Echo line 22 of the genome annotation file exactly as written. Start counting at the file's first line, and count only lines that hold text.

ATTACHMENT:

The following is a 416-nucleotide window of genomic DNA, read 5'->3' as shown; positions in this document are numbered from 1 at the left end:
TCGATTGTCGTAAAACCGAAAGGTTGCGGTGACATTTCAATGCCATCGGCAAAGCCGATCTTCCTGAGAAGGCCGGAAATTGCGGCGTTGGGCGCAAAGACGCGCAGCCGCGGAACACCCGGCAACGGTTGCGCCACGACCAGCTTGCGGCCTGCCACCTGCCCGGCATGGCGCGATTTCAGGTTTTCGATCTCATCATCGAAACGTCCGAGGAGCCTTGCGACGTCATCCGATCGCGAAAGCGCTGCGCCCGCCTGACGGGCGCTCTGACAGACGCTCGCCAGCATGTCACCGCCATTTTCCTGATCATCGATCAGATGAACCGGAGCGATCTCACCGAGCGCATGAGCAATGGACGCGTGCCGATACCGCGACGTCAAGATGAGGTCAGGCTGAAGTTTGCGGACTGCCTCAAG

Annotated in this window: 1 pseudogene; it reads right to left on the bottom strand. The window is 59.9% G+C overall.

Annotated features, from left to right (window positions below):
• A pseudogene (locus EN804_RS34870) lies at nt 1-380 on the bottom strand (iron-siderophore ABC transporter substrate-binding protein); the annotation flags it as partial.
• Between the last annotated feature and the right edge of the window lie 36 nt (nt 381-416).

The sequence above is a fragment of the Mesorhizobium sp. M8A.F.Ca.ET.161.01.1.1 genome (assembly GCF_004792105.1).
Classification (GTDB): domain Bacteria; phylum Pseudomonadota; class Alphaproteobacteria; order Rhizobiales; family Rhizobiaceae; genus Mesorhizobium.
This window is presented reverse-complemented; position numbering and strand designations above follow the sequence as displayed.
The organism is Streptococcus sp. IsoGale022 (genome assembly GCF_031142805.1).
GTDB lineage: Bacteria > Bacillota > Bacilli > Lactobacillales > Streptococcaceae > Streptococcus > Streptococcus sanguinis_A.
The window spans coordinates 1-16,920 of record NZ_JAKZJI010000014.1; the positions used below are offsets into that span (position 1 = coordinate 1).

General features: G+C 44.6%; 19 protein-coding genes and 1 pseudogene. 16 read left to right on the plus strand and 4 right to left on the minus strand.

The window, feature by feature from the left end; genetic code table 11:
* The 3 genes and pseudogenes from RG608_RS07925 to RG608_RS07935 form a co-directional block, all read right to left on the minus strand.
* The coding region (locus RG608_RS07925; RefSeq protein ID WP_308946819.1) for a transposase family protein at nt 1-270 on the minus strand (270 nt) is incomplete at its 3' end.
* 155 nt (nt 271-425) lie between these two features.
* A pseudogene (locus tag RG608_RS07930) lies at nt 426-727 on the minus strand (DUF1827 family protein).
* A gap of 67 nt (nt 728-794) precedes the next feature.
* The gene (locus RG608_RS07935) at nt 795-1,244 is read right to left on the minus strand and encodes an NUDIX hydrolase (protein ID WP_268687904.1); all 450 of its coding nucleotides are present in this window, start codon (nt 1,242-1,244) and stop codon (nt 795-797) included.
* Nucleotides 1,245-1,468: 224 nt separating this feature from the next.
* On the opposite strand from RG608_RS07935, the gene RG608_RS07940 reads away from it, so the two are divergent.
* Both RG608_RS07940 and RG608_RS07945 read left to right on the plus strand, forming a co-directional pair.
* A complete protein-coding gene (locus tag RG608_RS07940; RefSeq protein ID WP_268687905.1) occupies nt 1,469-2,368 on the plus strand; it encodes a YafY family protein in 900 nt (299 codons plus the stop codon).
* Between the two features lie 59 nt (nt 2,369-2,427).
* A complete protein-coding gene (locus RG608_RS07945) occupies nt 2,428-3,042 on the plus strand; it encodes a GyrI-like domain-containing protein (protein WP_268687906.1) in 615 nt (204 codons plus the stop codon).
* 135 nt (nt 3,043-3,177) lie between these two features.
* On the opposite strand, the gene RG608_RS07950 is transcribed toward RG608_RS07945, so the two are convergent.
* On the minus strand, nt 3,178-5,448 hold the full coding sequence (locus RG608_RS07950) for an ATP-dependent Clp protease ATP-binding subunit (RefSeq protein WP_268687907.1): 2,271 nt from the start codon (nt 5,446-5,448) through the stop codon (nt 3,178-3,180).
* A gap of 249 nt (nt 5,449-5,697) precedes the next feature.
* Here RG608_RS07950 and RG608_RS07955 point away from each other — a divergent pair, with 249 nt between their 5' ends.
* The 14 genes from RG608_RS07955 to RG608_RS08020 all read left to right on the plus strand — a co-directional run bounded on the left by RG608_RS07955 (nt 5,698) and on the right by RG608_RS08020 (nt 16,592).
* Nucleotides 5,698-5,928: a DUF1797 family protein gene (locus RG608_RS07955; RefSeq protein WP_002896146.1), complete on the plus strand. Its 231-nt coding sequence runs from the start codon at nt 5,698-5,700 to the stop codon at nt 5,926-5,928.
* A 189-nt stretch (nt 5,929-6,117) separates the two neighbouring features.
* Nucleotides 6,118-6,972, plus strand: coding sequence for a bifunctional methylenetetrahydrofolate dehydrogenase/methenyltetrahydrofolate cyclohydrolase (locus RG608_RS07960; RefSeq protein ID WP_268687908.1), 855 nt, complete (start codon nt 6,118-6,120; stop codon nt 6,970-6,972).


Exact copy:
* On the opposite strand from RG608_RS07935, the gene RG608_RS07940 reads away from it, so the two are divergent.